I have known a whole lot of people who, for one reason or another, aspired to lead others. Some struggled with leading others because their motives for wanting to lead others were, shall we say, less than noble.
But a good many of them with absolutely noble motives still struggled because they forgot step one in the process of leading others. That step involves leading yourself exceptionally well.
As a leader you are the model of successful behavior for the people you lead. They are far more likely to do what you do than they are to do what you say. You can tell them to have a positive attitude but if your attitude is less than stellar then theirs will be too. You can tell them that punctuality is important but if you show up whenever you want then you can expect much the same out of your people.
And please, don’t tell me you’ve “earned the right” to show up whenever you want. Don’t tell me you’ve worked for the special privileges you’ve given yourself.
As a leader what you have earned is the right to model successful behavior. You’ve earned the right to think, speak and act in the identical manner that you expect your people to think, speak, and act.
Here’s a reality of leadership that many people miss. If your people have a bad attitude the first place to look for the source of that bad attitude is the mirror. Your people will often reflect the attitudes they see in you. Don’t kid yourself into thinking you can hide it from them. The only person you’re fooling is yourself.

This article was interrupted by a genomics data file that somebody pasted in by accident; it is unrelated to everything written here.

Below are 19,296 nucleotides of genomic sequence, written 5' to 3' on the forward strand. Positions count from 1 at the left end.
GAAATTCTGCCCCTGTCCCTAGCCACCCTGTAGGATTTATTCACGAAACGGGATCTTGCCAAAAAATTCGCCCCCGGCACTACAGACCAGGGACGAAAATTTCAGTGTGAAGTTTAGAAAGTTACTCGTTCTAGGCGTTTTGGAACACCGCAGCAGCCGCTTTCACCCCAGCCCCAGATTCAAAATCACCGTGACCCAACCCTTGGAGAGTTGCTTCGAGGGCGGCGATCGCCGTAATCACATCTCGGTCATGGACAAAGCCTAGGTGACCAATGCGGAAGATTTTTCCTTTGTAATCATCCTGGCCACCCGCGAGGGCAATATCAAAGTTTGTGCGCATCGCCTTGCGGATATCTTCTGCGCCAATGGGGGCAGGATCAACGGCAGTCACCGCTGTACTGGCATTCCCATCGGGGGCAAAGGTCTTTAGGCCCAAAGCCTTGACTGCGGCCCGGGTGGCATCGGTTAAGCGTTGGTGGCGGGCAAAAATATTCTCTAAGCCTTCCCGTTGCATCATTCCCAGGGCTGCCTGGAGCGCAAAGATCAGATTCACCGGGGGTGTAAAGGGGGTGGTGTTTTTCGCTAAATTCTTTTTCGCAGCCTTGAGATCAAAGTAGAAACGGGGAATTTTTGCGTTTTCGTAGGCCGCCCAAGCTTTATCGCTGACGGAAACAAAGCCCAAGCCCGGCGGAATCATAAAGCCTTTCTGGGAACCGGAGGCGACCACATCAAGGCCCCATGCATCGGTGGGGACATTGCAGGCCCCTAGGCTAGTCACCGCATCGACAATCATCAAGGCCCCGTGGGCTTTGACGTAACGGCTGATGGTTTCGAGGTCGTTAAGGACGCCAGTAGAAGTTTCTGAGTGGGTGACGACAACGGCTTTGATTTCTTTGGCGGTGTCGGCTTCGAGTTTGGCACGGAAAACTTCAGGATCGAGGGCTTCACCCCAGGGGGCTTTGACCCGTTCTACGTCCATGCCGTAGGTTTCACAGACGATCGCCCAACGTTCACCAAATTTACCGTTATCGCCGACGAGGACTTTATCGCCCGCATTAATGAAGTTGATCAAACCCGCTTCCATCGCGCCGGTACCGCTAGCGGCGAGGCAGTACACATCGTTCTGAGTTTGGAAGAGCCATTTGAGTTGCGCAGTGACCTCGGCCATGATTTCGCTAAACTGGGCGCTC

If you can’t control your emotions, your attitude, your actions, your feelings, your thoughts, and your interactions with other people, then don’t expect anyone who follows you to control any of those things either.
Leadership is not about telling people what to do or how to behave. It is about showing them.
If you have aspirations to lead others well then you must first lead yourself exceptionally well. Forgetting that, or convincing yourself that you can skip that step will cause you, and the people you are trying to lead, nothing but trouble.
Your people will not follow, in fact, they cannot make the emotional attachment required to actually follow. You will fall into the trap of trying to manage them and then the real problems begin.
Don’t do that to your people or yourself. Learn to lead yourself and you’ll find leading others to be one of the most rewarding experiences of your life.
3 thoughts on “Lead Yourself Before Leading Others”
Ideally, if our internal promotional system works as it should, our future managers are informal leaders long before they are eligible for promotion. Our promotional process should identify informal leaders and make them formal managers in the organization. I want new hires who are informal leaders with their work ethic, attitude, dress, and customer service. I want them to set the bar for their colleagues. And when the time comes, I want to promote them. Chances are, their leadership will continue as they move up in the organization as a formal leader and manager.
Having said all of this, I do have to hire some people who will never promote. Not everyone in the organization will have the opportunity to move up, and I need some people who will be content as a worker bee. (They can still lead, informally).
You’re absolutely right. Not everyone wants to lead, not everyone needs to lead. That said, in a good many organizations much of the day to day leadership is done through those informal leaders. Proof, that you do not need a title or position to lead!